Perhaps the greatest insult of all to my former listening habits was my recent acquisition of Kansas' Point of Know Return (1977) which I'm almost reluctant to admit I quite like. It's hardly up there with the greats but it's a decent effort, bought second-hand on spec. My comfort zone may be expanding but the more metal you get with your prog metal, the more reluctant I am to push those boundaries further. I’ll stick to the proto-prog metal of Red, thank you.


Point of Know Return (1977) by Kansas
Point of Know Return (1977) by Kansas






By ProgBlog, Apr 20 2014 01:02PM

I got a room to myself in my second year at uni, overlooking a portion of the beer garden of the White Horse next door. In good weather I would open my windows and play Asbury Park from King Crimson’s USA really loud, posing with my bass strapped round my neck. I have no idea what the pub clientele thought of the noise, but I rather hope it annoyed them. I considered Courage, the beer at the pub, to be quite unpleasant and the bar staff had begun to charge me for soda water when I ordered a soda and blackcurrant. My Barrovian accent was quite alien to the Kent locals, and one evening I was served with a disgusting concoction of cider and blackcurrant.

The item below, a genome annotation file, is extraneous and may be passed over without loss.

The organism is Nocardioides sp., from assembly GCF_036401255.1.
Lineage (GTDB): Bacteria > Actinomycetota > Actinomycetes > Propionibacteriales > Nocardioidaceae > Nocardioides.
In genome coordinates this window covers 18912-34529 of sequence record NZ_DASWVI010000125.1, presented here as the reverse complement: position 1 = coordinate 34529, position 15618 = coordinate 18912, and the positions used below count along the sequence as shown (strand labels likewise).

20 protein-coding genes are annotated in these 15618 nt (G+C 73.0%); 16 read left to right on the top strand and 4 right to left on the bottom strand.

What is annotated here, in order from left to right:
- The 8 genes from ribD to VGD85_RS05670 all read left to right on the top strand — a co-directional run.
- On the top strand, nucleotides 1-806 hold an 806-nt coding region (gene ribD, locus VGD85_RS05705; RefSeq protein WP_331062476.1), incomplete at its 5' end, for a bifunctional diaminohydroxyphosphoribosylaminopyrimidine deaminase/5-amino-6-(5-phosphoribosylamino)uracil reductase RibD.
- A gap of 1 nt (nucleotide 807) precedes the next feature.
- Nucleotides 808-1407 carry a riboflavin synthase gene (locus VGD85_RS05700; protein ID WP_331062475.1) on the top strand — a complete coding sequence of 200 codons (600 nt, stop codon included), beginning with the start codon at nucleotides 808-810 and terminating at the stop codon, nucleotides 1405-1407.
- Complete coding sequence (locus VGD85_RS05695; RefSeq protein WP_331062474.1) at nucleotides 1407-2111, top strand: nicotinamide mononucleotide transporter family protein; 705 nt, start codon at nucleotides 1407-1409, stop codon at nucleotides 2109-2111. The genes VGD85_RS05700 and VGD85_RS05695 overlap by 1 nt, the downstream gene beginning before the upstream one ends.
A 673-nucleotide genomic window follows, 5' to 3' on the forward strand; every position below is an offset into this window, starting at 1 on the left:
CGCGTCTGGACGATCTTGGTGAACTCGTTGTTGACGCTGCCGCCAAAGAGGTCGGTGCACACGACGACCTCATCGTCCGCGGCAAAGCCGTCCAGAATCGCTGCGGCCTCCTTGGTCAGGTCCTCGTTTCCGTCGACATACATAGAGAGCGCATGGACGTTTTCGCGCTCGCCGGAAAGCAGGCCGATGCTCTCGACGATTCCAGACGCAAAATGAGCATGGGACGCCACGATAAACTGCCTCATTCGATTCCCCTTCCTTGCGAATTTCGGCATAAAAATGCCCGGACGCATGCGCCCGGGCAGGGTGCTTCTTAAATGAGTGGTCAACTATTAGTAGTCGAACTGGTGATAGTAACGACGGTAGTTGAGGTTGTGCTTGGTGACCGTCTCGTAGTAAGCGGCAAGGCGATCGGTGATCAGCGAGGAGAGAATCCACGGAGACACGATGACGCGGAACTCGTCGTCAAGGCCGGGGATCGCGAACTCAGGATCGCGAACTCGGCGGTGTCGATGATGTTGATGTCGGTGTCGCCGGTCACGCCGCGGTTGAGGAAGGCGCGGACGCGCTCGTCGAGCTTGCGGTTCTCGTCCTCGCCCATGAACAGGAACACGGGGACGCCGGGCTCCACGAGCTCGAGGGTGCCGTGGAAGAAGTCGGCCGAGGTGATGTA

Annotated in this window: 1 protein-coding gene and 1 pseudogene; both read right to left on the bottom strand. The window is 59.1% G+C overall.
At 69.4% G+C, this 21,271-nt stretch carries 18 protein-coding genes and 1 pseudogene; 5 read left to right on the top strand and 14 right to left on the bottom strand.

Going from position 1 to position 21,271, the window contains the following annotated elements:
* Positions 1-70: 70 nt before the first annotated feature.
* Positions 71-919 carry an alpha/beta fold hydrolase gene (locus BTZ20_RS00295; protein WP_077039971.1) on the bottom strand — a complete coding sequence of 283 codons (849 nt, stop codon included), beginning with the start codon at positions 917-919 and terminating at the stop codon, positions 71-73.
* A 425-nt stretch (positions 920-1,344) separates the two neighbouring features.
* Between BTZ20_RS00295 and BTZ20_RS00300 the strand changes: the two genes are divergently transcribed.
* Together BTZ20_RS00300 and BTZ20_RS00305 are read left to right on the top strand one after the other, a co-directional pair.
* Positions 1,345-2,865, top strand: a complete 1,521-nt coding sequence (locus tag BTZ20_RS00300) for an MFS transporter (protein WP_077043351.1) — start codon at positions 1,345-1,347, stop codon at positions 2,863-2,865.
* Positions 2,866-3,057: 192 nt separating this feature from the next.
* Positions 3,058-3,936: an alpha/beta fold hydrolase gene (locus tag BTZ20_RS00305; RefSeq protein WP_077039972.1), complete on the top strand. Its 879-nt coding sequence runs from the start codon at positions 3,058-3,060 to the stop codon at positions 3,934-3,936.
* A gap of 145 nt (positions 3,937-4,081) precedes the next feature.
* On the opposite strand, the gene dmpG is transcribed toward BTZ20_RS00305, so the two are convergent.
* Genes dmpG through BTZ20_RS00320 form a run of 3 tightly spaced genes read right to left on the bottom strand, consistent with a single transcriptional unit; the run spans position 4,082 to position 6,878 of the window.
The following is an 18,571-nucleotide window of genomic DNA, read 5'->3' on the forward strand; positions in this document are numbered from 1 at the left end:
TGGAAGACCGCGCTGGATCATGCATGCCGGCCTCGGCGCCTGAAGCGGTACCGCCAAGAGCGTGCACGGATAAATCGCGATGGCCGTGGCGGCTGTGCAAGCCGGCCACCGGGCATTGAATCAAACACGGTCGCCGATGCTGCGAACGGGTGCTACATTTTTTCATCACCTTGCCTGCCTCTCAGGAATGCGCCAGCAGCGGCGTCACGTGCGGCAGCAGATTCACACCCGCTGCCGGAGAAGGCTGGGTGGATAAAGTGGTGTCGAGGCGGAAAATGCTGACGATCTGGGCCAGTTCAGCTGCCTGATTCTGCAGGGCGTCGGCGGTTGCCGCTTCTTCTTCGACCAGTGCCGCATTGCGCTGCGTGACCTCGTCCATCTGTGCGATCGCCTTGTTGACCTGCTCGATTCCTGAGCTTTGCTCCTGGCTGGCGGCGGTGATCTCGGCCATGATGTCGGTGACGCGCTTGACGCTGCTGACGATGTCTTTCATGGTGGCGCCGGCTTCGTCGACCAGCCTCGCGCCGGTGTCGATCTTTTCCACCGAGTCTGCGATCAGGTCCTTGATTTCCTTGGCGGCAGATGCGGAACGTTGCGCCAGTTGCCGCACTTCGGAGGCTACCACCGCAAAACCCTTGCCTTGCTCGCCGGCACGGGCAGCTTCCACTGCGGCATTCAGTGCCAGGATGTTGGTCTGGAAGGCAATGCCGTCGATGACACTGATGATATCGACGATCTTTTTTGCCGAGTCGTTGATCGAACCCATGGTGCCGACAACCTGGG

After another summer of working at British Steel and with nothing major to spend the money on I felt more able to get out to gigs, including two I’m not particularly proud of: Slade at the Goldsmiths’ College Christmas Ball and UFO at the Hammersmith Odeon, but live music generates a good feeling even though it might not be one’s preferred style, as long as it’s well played. The UFO gig was recorded for BBC in Concert and has since become available on CD and as a download. On-line reviewer SJC Armstrong called the overall performance stunning and every bit the equal of UFO’s Strangers in the Night album. They were supported by a dreadful glam-metal band, Girl, so the evening was more painful than pleasurable.